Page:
The Indian community of LGBTQ lives in the myriad, complex and dynamic setting of a socio-cultural context that is peculiar to the country. The extent of openness that the community is willing to live with and how they are treated with regards to their sexual orientation; should be perceived against the backdrop of patriarchy, preference of male child over females in families and rigid casteism which shames and punishes inter-caste, heterosexual romantic alliances. India has been growing in literacy levels but also has some issues over quality in the elementary educational systems (all 12 grades at school). As a country, we tend to live in a dichotomy where we are grappling with abject poverty in juxtaposition to rapid industrialization.
The internet is replete with information and stories about both the sides of the Indian society –the LGBTQ community and the other population. One needs to consider the possibility that coming out for LGBTQ may be mildly similar to a process of a heterosexual couples who seek alliance that ‘rebels’ against the communal and caste hierarchies in the country. From the banal interaction at the societal level, lack of knowledge about LGBTQ community is evident. People are found to not have sound and comprehensive biological and psychological knowledge about the community. This has not only made for an unhealthy dialogue exchange but also for harmful prejudices manifesting in similar conduct. In India, no identity, LGBT or otherwise, is a one-dimensional existence. There are several layers and several realities that each of the LGBT community segment lives in. Unfortunately, there is no data that is consolidated or specified regarding the same. However, one can bring to light the fact that LGBTQ is referred to by many names in India and much of the nomenclature finds its genesis in the geography and religion. That can give us an indication about the layered and complex presence of the community life. For instance: Hijra, Aravani, Jogappa, Shivashakti, Kinnar, and Sakhi-Bekhi are few of the terms that vary as per the geography of the country.
World over, the LGBTQs have reported self-realization as a painful process. As the realization manifests into conscious or sub-conscious behavior, it is subjected to societal judgment, bullying and harassment which has damaging repercussions on the person who is at the receiving end. Most often, the abuse inflicted on the LGBT community is from their immediate environment which includes their kith and kin. Much of the harsh societal judgment, at close proximity and otherwise, has been arising from religious bias and prejudice. In addition to social pressures, there have been instances of homosexual heartbreaks leading to suicides – attempted and culminated. In the year 2015, Dr. Sudhir Bhave a psychiatrist, informed the Times of India which is a leading newspaper, that 17-25 years is the age group in which the LGBTs in India are most vulnerable to experiencing most traumatic emotional issues. The trauma mostly arises out of societal non-acceptance of gender and sexual orientation; thus forcing upon the person, ‘socially acceptable’ ways of living. Due to this, when LGBTs are in a relationship, they often do not see a future in it and they spiral down into panic attacks, nervous breakdown and depression. The role of NGOs and community based collectives have largely helped the cause of building emotional support for the LGBTs and there have been a few enterprising ones within the community who have boldly forayed into political participation; yet, there is a need to mainstream the dialogue which fills an ever widening distance between the LGBT and other population.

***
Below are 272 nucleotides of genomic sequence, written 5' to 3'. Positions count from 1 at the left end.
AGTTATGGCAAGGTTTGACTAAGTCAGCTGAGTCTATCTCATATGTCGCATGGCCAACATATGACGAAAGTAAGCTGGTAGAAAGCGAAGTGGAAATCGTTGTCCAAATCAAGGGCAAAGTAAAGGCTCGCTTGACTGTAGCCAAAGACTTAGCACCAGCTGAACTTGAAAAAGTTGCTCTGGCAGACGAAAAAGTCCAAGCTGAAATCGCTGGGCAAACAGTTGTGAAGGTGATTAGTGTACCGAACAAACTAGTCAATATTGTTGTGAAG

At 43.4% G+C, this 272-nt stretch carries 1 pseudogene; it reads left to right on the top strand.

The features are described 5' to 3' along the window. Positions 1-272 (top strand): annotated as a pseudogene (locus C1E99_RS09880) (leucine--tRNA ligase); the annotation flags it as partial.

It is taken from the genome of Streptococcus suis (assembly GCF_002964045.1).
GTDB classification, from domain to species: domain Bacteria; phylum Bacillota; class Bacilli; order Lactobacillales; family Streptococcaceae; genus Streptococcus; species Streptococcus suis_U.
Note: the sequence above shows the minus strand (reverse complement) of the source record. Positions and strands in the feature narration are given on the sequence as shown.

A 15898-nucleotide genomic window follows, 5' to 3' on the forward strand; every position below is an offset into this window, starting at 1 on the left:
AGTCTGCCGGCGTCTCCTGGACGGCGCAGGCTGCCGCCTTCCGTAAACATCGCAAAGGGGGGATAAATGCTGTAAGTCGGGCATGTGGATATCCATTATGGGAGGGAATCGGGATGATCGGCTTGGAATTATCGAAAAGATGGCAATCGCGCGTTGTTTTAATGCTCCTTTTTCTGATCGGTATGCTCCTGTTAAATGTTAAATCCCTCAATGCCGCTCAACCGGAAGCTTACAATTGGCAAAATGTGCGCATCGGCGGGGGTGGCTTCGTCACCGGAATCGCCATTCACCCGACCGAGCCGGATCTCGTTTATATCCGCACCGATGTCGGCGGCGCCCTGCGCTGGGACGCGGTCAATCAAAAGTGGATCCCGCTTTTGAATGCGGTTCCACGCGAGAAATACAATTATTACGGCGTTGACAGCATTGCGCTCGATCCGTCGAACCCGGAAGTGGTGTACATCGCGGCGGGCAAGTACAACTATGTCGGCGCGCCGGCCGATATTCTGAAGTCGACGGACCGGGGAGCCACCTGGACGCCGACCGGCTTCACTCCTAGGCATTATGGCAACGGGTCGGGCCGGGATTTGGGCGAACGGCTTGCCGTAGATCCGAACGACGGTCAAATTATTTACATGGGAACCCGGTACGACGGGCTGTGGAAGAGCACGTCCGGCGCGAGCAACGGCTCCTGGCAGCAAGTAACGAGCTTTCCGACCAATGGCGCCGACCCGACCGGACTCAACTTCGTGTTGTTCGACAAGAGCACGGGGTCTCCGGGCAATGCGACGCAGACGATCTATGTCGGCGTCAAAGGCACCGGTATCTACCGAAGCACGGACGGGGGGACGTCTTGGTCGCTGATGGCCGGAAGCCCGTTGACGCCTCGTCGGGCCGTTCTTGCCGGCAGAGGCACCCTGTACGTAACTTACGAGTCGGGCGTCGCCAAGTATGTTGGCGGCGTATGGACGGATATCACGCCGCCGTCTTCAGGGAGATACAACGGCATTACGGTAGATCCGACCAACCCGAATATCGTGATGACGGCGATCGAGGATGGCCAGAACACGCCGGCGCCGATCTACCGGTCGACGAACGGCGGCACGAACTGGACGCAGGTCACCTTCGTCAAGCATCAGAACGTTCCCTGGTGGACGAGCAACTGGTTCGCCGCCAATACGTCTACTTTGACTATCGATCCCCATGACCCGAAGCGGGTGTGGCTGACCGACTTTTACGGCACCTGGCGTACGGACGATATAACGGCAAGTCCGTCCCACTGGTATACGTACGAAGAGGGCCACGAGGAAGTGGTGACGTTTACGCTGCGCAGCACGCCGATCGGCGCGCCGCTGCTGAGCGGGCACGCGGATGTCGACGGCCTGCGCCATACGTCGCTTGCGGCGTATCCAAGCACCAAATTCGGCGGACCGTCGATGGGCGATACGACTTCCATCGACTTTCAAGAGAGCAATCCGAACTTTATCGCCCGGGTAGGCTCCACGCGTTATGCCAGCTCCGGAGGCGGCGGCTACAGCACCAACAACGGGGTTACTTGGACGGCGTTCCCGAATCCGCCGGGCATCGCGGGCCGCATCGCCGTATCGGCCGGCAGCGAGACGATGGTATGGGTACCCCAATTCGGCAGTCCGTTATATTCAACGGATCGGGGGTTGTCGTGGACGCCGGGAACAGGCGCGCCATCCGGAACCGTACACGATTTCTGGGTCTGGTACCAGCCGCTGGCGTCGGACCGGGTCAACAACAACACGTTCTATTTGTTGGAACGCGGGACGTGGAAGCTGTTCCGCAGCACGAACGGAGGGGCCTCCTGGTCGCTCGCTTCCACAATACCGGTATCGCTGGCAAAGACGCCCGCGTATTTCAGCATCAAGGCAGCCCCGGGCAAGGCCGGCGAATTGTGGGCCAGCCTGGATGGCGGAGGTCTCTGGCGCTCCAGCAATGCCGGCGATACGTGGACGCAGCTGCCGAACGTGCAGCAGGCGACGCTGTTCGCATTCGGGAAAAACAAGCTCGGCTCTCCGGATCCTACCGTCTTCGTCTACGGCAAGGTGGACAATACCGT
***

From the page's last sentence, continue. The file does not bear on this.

At CSR, we believe in adding to the LGBT movement and giving it a larger platform. As has already been mentioned, our organization has been working for gender rights since 1983 and our headquarters are based out of New Delhi. We have a long history of networking with the Legislature, Legal and the Executive pillars of the country; since we have been strong advocates of policy reformations, sensitization and capacity building of those who are responsible for policy design and implementation. At the South Asian level, we have been key stakeholders in forming legislations for the countries of Nepal, Bangladesh, Sri Lanka, Pakistan, Bhutan and Afghanistan. Due to the aforementioned, we are in the position to lend a wider reach for the LGBT rights through our network and projects that have been refined over 32 years. As a part of the #ItGetsBetter project as #ItGetsBetterIndia, our organization shall be working towards the all-inclusive approach to not only sensitize the society on gender issues but also give a window to the LGBT community to articulate and understand their own lives against the socio-cultural ethos of the country.
 Jogappa: Gender, identity and the politics of exclusion